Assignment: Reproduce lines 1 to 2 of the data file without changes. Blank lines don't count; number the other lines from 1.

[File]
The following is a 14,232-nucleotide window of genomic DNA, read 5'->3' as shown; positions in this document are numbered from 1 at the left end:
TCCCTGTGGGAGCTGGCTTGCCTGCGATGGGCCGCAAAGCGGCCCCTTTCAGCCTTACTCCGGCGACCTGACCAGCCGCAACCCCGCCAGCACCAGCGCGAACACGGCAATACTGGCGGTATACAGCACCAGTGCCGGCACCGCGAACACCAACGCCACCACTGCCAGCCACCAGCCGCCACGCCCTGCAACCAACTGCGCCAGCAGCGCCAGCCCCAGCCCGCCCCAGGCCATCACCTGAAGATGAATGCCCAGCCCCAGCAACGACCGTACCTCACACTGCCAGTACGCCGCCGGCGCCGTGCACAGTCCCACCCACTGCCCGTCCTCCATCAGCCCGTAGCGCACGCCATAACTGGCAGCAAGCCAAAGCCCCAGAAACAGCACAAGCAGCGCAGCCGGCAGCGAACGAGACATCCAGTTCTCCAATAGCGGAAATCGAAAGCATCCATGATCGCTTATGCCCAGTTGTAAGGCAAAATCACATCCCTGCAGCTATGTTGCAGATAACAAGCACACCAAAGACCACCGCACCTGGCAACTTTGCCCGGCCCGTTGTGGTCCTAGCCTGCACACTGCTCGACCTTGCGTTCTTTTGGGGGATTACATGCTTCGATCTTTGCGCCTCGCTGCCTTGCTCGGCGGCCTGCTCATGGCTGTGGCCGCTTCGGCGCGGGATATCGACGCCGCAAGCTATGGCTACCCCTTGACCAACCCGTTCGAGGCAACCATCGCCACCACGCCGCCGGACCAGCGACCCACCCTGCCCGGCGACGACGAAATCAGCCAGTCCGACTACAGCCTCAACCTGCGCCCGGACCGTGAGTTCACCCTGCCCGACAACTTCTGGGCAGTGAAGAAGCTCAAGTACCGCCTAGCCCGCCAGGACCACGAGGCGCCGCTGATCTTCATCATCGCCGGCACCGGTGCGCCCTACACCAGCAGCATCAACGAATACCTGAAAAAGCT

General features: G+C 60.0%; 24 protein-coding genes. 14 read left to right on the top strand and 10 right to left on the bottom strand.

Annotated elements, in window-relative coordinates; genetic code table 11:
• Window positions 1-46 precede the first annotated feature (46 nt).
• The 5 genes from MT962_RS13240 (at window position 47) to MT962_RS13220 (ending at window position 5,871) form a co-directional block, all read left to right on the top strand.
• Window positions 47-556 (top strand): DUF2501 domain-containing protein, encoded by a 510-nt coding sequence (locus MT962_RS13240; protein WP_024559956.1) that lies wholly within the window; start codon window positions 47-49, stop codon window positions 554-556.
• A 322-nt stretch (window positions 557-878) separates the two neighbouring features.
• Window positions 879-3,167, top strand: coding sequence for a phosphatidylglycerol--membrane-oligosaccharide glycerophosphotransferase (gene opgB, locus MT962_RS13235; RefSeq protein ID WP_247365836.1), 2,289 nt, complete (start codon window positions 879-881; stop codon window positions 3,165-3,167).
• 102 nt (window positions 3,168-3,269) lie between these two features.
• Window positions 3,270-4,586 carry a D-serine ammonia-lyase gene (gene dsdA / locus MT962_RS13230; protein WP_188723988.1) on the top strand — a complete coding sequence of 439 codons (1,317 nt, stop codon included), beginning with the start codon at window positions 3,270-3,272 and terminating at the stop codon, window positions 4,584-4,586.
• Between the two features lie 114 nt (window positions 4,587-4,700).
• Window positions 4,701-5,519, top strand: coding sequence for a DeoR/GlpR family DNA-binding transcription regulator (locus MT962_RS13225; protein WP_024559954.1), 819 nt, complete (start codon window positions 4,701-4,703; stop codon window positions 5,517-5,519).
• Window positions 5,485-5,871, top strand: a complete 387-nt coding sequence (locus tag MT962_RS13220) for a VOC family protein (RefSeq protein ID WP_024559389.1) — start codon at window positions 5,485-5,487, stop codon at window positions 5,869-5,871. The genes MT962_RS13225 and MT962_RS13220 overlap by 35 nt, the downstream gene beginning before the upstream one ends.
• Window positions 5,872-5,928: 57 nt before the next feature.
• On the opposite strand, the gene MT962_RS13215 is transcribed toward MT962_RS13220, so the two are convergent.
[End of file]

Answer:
The following is a 14,232-nucleotide window of genomic DNA, read 5'->3' as shown; positions in this document are numbered from 1 at the left end:
TCCCTGTGGGAGCTGGCTTGCCTGCGATGGGCCGCAAAGCGGCCCCTTTCAGCCTTACTCCGGCGACCTGACCAGCCGCAACCCCGCCAGCACCAGCGCGAACACGGCAATACTGGCGGTATACAGCACCAGTGCCGGCACCGCGAACACCAACGCCACCACTGCCAGCCACCAGCCGCCACGCCCTGCAACCAACTGCGCCAGCAGCGCCAGCCCCAGCCCGCCCCAGGCCATCACCTGAAGATGAATGCCCAGCCCCAGCAACGACCGTACCTCACACTGCCAGTACGCCGCCGGCGCCGTGCACAGTCCCACCCACTGCCCGTCCTCCATCAGCCCGTAGCGCACGCCATAACTGGCAGCAAGCCAAAGCCCCAGAAACAGCACAAGCAGCGCAGCCGGCAGCGAACGAGACATCCAGTTCTCCAATAGCGGAAATCGAAAGCATCCATGATCGCTTATGCCCAGTTGTAAGGCAAAATCACATCCCTGCAGCTATGTTGCAGATAACAAGCACACCAAAGACCACCGCACCTGGCAACTTTGCCCGGCCCGTTGTGGTCCTAGCCTGCACACTGCTCGACCTTGCGTTCTTTTGGGGGATTACATGCTTCGATCTTTGCGCCTCGCTGCCTTGCTCGGCGGCCTGCTCATGGCTGTGGCCGCTTCGGCGCGGGATATCGACGCCGCAAGCTATGGCTACCCCTTGACCAACCCGTTCGAGGCAACCATCGCCACCACGCCGCCGGACCAGCGACCCACCCTGCCCGGCGACGACGAAATCAGCCAGTCCGACTACAGCCTCAACCTGCGCCCGGACCGTGAGTTCACCCTGCCCGACAACTTCTGGGCAGTGAAGAAGCTCAAGTACCGCCTAGCCCGCCAGGACCACGAGGCGCCGCTGATCTTCATCATCGCCGGCACCGGTGCGCCCTACACCAGCAGCATCAACGAATACCTGAAAAAGCT